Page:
Author Nan J. Barchowsky tells me that her iPad application, Letters Make Words, will be out very soon. It teaches handwriting and basic phonics, with a focus on rhythmic movement for letter formation of lowercase letters. (If it’s successful, she’ll move on to uppercase and numerals.) Users will be encouraged to develop a good pencil hold. Each letter will be followed by a word for practice, or two words whenever letters have soft or hard sounds within different words. Users are also encouraged to practice with their own paper and pencil.

I thought that most of the apps did a great job of providing practice for the individual upper and lower case cursive letters (there were many manuscript apps and several with both manuscript and cursive options); however, only three appeared to demonstrate joined letters. The Cursive Lesson ($.99) was essentially a video demonstration that showed a hand (with proper pen grip!) writing each cursive letter along with a verbal description of exactly how the letter was made. The Cursive Lesson also showed four words in which the letters were joined. I would have liked to see all of the different letter connections. Another app, I’m Learning how to Write Words and Numbers ($2.99), provided a word, sentence, and blank practice sheet option; however, it didn’t have any direction on stroke order and the lines I made were thin and somewhat wiggly, despite my best efforts. (In contrast, it was easy to get a smooth, nice-looking letter with my finger using the Zaner-Bloser application.) Most apps could be used on both the iPhone and iPad.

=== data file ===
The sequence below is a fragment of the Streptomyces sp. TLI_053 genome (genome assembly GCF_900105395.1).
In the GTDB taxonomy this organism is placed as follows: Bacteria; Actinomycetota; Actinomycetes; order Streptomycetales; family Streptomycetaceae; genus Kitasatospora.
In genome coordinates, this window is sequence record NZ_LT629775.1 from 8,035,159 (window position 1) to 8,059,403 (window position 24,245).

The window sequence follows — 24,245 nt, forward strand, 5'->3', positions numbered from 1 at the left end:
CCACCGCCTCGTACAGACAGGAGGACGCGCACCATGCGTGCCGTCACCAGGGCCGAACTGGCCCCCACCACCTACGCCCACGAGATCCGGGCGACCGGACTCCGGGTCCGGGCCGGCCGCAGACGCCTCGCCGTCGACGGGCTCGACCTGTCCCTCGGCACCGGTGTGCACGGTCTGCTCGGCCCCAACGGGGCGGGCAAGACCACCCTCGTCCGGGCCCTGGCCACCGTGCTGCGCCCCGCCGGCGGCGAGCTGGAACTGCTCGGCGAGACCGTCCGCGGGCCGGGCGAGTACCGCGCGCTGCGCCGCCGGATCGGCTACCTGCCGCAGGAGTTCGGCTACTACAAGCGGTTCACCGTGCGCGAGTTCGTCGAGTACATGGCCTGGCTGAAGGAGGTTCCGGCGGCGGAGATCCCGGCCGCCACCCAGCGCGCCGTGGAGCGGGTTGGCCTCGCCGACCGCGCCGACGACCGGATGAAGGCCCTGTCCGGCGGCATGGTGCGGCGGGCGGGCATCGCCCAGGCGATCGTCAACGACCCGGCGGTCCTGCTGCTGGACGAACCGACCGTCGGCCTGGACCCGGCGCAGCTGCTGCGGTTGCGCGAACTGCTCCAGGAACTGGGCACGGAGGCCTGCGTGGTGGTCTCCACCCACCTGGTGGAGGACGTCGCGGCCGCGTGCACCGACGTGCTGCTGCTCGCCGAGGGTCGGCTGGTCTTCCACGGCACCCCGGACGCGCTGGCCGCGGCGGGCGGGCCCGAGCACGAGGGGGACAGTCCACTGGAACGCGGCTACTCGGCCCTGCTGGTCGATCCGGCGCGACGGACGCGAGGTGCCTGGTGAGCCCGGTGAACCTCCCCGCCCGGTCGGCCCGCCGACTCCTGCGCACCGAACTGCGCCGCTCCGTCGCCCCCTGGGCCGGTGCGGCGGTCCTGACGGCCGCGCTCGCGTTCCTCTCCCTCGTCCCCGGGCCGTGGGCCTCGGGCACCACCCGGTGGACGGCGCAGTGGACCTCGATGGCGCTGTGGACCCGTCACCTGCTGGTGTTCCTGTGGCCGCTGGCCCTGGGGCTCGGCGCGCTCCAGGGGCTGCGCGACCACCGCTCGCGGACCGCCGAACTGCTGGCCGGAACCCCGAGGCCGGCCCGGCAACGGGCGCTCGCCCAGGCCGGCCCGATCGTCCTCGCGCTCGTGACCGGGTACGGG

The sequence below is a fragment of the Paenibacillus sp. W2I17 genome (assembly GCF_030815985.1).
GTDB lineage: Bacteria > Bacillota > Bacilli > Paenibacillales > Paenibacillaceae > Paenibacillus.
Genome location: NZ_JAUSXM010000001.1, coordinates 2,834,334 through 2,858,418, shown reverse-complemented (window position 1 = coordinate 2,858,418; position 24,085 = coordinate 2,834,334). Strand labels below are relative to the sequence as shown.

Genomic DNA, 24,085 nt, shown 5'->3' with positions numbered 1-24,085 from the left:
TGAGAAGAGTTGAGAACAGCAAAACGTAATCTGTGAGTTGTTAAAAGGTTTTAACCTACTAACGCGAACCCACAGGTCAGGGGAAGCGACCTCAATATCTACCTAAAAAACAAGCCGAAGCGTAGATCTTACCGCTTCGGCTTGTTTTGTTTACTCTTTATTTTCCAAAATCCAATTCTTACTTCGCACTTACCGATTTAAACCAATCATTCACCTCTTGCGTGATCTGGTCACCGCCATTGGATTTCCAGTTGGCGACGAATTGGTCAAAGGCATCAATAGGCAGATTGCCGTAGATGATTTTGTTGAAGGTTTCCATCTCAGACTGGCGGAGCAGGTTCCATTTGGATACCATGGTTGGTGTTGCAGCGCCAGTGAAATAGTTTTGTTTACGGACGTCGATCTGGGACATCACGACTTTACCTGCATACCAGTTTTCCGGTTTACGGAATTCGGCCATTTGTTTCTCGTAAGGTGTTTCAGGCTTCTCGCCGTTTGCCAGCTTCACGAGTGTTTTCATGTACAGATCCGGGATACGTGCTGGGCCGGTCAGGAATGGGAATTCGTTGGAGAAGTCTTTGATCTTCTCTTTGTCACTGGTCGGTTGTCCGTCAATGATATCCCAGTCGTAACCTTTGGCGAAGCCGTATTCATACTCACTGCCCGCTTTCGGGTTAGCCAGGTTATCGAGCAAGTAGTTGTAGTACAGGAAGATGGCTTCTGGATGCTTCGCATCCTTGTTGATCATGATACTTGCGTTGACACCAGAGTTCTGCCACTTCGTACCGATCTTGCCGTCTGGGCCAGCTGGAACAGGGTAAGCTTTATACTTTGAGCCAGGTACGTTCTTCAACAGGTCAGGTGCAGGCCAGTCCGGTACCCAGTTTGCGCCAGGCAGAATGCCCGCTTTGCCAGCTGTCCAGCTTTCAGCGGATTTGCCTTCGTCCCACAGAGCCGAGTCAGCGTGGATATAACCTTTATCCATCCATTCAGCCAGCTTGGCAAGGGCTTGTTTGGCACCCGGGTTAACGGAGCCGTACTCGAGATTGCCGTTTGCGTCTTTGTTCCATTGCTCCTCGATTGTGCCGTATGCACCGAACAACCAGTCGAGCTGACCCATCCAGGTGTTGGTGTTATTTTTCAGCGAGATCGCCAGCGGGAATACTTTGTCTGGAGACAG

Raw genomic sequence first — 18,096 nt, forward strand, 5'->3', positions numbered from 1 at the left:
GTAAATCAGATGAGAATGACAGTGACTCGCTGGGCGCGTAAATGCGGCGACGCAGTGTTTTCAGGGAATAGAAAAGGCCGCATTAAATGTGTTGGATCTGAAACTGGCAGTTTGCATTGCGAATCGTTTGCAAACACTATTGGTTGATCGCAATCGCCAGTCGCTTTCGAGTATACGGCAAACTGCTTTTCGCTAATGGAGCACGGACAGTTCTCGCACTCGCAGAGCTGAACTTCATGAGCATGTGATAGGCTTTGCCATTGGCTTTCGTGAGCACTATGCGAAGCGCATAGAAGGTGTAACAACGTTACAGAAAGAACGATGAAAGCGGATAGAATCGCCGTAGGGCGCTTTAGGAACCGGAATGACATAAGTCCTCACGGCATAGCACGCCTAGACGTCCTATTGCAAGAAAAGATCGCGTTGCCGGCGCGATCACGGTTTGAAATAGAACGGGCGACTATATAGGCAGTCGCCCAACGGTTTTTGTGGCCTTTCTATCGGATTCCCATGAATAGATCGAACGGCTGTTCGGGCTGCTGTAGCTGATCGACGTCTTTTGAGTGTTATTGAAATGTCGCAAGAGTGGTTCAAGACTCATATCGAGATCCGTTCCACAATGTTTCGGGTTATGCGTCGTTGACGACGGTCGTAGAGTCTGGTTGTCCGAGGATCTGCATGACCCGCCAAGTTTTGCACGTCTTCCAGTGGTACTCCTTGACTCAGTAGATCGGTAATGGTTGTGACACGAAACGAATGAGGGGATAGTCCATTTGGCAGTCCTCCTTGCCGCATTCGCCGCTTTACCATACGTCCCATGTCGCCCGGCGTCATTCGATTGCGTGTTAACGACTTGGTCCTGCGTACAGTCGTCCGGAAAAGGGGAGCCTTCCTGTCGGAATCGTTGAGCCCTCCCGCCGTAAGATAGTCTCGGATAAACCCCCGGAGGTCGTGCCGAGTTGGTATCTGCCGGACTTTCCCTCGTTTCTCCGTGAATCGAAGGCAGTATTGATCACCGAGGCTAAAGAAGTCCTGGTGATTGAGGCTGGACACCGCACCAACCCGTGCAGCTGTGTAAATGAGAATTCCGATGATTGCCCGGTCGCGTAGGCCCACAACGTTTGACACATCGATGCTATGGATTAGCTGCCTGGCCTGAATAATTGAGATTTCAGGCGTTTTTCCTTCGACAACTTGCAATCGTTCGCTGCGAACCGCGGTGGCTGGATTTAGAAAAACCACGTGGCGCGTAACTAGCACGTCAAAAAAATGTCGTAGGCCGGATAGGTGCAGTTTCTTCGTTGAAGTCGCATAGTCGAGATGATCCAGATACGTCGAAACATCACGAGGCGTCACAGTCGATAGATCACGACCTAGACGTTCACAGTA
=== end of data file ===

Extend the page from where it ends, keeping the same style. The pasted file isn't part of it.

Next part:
In addition to the iPhone and iPad applications, both Zaner-Bloser and Peterson Directed Handwriting offer other intriguing electronic learning options. Zaner-Bloser reinforces spelling with interactive whiteboards and Peterson Directed uses electronic touch pads to practice writing with a stylus or a finger.

As with traditional handwriting practice, supportive parental supervision is vital. We parents are charged with guiding our children and requiring them to do things that are not always easy and fun, but that will benefit them in the long run. Although it may be easier and more fun for children to punch a few computer keys and play unsupervised with the many colorful programs available, in the long run, supervised handwriting practice and learning basic skills such as proper letter and paragraph structure, envelope format so forth—although not as popular—will provide more longterm benefits.

Sit with your children and watch what they are doing. Provide interesting and fun activities that encourage them to use their skills, such as keeping a diary and writing to relatives and pen pals. Emphasize that writing is and will continue to be an important skill.

Back before our grandparents’ day, one could look at a person’s writing and tell what gender and socioeconomic class the writer belonged to.